Bioaccumulative contaminants in marine mammals: uptake and effects




Noel, Marie

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This thesis provides insights into the transport and fate of contaminants of concern (polychlorinated biphenyls (PCBs), polybrominated diphenyl ethers (PBDEs) and mercury (Hg)), as well as results on the impacts of these compounds on marine mammal health. Atmospheric transport is known to be a significant pathway for the delivery of contaminants to remote food webs. Air and rain samples were collected from one remote site on the west coast of Vancouver Island, British Columbia (BC), Canada, and from one near-urban site in the Strait of Georgia, BC. While global atmospheric dispersion was observed for the legacy PCBs, 40% of PBDEs detected in BC air appeared to be originating from trans-Pacific transport. It was estimated that 3kg of PCBs and 17kg of PBDEs were deposited every year in the Strait of Georgia. Once deposited, PCBs, PBDEs and Hg biomagnify up the food chain. Harbour seals are non-migratory and can be used to provide signals of local contaminant sources. They have been extensively used as indicators of PCB and PBDE food web contamination in the BC coastal environment. The collection of over 200 harbour seal fur samples from various locations around Vancouver Island, BC and Puget Sound, WA, USA helped us pinpoint three sites where Hg levels were significantly higher than our reference site, Bella Bella (Queen Charlotte Strait, Port Renfrew and central Puget Sound). A combination of anthropogenic sources and marine food web processes appeared to influence the delivery of methylmercury (MeHg) to the top of this coastal marine food chain. Our results also suggested that these Hg levels (1.6-46.9 µg/g) could be a concern for the health of these harbour seals. Genomic techniques were used to generate insights into the implications of contaminant exposure on the health of marine mammals inhabiting industrialized regions (harbour seals from the Northeastern Pacific and Northwestern Atlantic) and remote, supposedly pristine, environment (Arctic beluga whales). In harbour seal blubber, there were positive correlations between the mRNA levels of several genes, including estrogen receptor alpha (Esr1), thyroid hormone receptor alpha (Thra), and glucocorticoid receptor (Nr3c1), and PCB levels. In beluga blubber, aryl hydrocarbon receptor (Ahr) and cytochrome P450 (Cyp1a1) mRNA levels increased with PCBs, consistent with their role in toxicity.While PCB-related toxic responses were observed in both species, additional factors appeared to be affecting the expression of important genes in beluga. Our results suggested that a shift in beluga diet during periods of low sea ice extent, as evidenced by changes in δ13C isotope ratios, had a significant impact on mRNA levels coding for genes involved in growth, metabolism and development. The use of a dual study design to evaluate the long range versus local sources of contaminants highlighted the importance of trans-Pacific transport in the delivery of PBDEs to coastal BC and the occurrence of local Hg sources in this marine environment. However, consistent with previous studies, our results suggested that PCBs remain the top contaminant of concern for marine mammal health. We also raised questions about the potential exacerbation of toxic risks due to PCBs as a consequence of climate changes currently underway in the Arctic.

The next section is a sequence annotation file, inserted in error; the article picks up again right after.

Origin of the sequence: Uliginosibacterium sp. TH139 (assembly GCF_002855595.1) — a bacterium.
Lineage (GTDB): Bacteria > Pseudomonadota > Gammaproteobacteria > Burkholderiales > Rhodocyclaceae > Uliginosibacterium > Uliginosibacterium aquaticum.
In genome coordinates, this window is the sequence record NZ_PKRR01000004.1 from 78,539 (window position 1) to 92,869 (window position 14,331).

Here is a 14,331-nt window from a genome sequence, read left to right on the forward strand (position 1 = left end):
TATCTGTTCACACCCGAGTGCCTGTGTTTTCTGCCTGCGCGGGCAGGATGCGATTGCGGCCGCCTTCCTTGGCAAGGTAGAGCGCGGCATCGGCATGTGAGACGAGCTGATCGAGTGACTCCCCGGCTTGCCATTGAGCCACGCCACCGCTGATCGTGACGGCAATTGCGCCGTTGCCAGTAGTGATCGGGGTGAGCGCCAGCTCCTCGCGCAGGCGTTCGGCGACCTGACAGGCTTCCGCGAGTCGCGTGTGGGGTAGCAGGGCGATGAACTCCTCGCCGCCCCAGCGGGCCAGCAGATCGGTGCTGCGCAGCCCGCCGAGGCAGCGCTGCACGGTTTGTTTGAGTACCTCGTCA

marine mammals, arctic, beluga, harbour seal, PCB, PBDE, mercury, bioaccumulation, gene expression